There are multiple bursae located around the hip joint. These bursae are present where friction normally occurs between the muscles, tendons, and bones. A bursa is a thin sack containing minimal fluid which lubricates the tissue to decrease friction.
There are three different types of bursae located around the hip area:
- The Greater Trochanter group of bursa
- Iliopsoas bursa
- Ischial bursa
Three main bursae surround the greater trochanter of the femur:
Greater Trochanter Group of Bursa
- Subgluteus medius bursa: smaller bursa between the gluteus medius muscle and the greater trochanter, just medial to the trochanteric bursa.
- Trochanteric Bursa: located just superficial to the greater trochanter and the attachments of the gluteal muscles. If the trochanteric bursa becomes irritated and inflamed, this can lead to trochanteric bursitis.
- Subgluteus Minimus Bursa: lies beneath the gluteus minimus tendon at the anterosuperior edge of the greater trochanter.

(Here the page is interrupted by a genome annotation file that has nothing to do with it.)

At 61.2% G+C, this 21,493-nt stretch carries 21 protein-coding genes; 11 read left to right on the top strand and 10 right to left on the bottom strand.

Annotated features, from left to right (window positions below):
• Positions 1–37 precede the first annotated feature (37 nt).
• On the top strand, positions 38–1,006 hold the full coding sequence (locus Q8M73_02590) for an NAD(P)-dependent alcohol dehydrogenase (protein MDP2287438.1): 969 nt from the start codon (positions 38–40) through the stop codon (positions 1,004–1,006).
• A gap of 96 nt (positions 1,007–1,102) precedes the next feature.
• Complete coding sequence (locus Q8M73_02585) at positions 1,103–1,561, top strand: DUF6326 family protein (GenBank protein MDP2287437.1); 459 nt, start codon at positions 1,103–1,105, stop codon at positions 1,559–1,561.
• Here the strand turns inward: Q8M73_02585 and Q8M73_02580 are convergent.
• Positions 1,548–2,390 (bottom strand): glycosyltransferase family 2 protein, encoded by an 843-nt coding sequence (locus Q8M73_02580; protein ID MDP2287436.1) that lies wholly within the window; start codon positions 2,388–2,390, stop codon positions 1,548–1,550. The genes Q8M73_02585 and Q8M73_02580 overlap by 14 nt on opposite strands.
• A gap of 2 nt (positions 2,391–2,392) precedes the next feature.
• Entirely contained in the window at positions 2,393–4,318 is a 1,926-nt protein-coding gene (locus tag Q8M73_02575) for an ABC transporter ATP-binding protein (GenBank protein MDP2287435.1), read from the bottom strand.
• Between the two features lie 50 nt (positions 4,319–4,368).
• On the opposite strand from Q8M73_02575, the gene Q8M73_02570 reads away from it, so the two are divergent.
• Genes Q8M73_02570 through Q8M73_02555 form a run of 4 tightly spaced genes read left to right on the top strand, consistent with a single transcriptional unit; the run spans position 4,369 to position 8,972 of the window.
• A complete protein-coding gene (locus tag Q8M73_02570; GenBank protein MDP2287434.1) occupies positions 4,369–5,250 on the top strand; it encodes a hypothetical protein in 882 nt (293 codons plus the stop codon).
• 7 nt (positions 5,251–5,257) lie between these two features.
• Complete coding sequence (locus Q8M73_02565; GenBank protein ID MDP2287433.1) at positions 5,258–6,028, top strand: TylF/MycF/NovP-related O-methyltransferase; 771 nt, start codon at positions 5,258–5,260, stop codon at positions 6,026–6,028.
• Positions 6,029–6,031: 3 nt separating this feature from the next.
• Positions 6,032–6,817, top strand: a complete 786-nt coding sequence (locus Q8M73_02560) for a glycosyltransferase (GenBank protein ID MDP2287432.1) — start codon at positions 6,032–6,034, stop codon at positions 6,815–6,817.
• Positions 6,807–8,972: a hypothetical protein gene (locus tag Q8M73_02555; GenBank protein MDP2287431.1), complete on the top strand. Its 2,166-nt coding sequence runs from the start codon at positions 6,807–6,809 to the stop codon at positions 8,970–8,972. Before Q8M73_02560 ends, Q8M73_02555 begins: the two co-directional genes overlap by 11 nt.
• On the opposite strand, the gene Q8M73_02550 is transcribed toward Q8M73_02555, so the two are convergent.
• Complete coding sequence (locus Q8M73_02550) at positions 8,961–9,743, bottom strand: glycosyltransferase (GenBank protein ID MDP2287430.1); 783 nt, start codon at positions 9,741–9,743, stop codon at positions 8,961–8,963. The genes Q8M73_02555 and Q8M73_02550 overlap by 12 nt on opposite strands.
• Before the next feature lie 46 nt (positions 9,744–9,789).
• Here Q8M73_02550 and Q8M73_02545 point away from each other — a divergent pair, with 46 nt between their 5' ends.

Some people believe that there are over twenty bursas around the greater trochanter of the femur. Needling of the bursa in different directions may be helpful when the physician injects steroids into the bursa. Trochanteric bursitis is often associated with iliotibial band syndrome.
The iliopsoas bursa lies between the iliopsoas muscle at the front of the hip joint and the underlying bone. The bursa may become irritated and inflamed due to friction from the iliopsoas muscle where it crosses the hip joint.
The Ischial bursa is also called “weaver’s bottom” or “tailor’s seat”. This bursa prevents friction between the gluteus maximus and the ischial tuberosity. The bursa is located on the posterior side of the ischium. Bursitis of the ischial bursa may be caused by prolonged sitting on a hard surface, which aggravates the bursa. The patient will complain of tenderness and pain in the buttock area during sitting.